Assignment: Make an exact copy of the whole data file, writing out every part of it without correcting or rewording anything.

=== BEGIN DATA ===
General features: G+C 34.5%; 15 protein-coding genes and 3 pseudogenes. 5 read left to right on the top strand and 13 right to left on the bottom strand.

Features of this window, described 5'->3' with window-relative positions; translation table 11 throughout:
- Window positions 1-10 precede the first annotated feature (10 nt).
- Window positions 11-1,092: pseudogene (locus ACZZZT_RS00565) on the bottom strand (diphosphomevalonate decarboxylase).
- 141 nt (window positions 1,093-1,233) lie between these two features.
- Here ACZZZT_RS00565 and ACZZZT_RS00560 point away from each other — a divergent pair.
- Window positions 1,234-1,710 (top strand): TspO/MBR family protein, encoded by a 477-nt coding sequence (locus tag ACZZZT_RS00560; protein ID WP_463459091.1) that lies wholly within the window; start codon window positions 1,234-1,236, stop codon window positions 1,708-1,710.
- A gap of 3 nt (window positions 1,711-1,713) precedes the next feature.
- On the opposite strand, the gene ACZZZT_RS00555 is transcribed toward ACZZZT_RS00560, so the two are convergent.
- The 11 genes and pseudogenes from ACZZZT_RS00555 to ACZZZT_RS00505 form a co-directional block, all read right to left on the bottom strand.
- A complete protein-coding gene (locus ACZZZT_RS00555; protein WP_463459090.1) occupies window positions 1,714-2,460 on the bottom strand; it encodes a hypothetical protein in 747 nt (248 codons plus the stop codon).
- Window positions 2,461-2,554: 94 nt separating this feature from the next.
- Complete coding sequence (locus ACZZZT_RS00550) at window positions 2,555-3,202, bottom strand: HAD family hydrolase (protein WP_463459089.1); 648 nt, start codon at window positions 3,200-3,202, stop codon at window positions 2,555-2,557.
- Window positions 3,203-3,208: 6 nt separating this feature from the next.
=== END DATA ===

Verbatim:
General features: G+C 34.5%; 15 protein-coding genes and 3 pseudogenes. 5 read left to right on the top strand and 13 right to left on the bottom strand.

Features of this window, described 5'->3' with window-relative positions; translation table 11 throughout:
- Window positions 1-10 precede the first annotated feature (10 nt).
- Window positions 11-1,092: pseudogene (locus ACZZZT_RS00565) on the bottom strand (diphosphomevalonate decarboxylase).
- 141 nt (window positions 1,093-1,233) lie between these two features.
- Here ACZZZT_RS00565 and ACZZZT_RS00560 point away from each other — a divergent pair.
- Window positions 1,234-1,710 (top strand): TspO/MBR family protein, encoded by a 477-nt coding sequence (locus tag ACZZZT_RS00560; protein ID WP_463459091.1) that lies wholly within the window; start codon window positions 1,234-1,236, stop codon window positions 1,708-1,710.
- A gap of 3 nt (window positions 1,711-1,713) precedes the next feature.
- On the opposite strand, the gene ACZZZT_RS00555 is transcribed toward ACZZZT_RS00560, so the two are convergent.
- The 11 genes and pseudogenes from ACZZZT_RS00555 to ACZZZT_RS00505 form a co-directional block, all read right to left on the bottom strand.
- A complete protein-coding gene (locus ACZZZT_RS00555; protein WP_463459090.1) occupies window positions 1,714-2,460 on the bottom strand; it encodes a hypothetical protein in 747 nt (248 codons plus the stop codon).
- Window positions 2,461-2,554: 94 nt separating this feature from the next.
- Complete coding sequence (locus ACZZZT_RS00550) at window positions 2,555-3,202, bottom strand: HAD family hydrolase (protein WP_463459089.1); 648 nt, start codon at window positions 3,200-3,202, stop codon at window positions 2,555-2,557.
- Window positions 3,203-3,208: 6 nt separating this feature from the next.